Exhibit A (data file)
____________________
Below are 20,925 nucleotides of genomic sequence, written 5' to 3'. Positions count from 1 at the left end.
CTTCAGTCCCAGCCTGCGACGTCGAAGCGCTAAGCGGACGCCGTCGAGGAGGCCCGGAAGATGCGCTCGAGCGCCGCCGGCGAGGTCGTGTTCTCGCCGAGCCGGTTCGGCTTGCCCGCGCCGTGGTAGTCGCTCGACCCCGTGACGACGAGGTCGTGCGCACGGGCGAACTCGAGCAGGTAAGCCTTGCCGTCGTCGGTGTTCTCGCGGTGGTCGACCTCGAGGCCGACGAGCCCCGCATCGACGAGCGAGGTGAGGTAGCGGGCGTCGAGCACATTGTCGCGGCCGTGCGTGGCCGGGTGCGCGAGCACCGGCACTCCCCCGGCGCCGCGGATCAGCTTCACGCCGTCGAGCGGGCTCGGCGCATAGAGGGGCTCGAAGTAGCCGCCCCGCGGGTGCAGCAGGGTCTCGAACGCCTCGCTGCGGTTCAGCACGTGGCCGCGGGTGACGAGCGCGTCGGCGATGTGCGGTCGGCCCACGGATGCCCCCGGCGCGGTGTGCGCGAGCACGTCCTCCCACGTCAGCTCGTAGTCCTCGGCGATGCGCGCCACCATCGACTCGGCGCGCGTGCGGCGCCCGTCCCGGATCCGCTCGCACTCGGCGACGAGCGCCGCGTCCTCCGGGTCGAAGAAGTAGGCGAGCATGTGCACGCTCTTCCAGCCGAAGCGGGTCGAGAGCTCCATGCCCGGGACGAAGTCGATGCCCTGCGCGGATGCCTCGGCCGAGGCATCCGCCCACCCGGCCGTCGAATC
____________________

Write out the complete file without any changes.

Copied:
Below are 20,925 nucleotides of genomic sequence, written 5' to 3'. Positions count from 1 at the left end.
CTTCAGTCCCAGCCTGCGACGTCGAAGCGCTAAGCGGACGCCGTCGAGGAGGCCCGGAAGATGCGCTCGAGCGCCGCCGGCGAGGTCGTGTTCTCGCCGAGCCGGTTCGGCTTGCCCGCGCCGTGGTAGTCGCTCGACCCCGTGACGACGAGGTCGTGCGCACGGGCGAACTCGAGCAGGTAAGCCTTGCCGTCGTCGGTGTTCTCGCGGTGGTCGACCTCGAGGCCGACGAGCCCCGCATCGACGAGCGAGGTGAGGTAGCGGGCGTCGAGCACATTGTCGCGGCCGTGCGTGGCCGGGTGCGCGAGCACCGGCACTCCCCCGGCGCCGCGGATCAGCTTCACGCCGTCGAGCGGGCTCGGCGCATAGAGGGGCTCGAAGTAGCCGCCCCGCGGGTGCAGCAGGGTCTCGAACGCCTCGCTGCGGTTCAGCACGTGGCCGCGGGTGACGAGCGCGTCGGCGATGTGCGGTCGGCCCACGGATGCCCCCGGCGCGGTGTGCGCGAGCACGTCCTCCCACGTCAGCTCGTAGTCCTCGGCGATGCGCGCCACCATCGACTCGGCGCGCGTGCGGCGCCCGTCCCGGATCCGCTCGCACTCGGCGACGAGCGCCGCGTCCTCCGGGTCGAAGAAGTAGGCGAGCATGTGCACGCTCTTCCAGCCGAAGCGGGTCGAGAGCTCCATGCCCGGGACGAAGTCGATGCCCTGCGCGGATGCCTCGGCCGAGGCATCCGCCCACCCGGCCGTCGAATC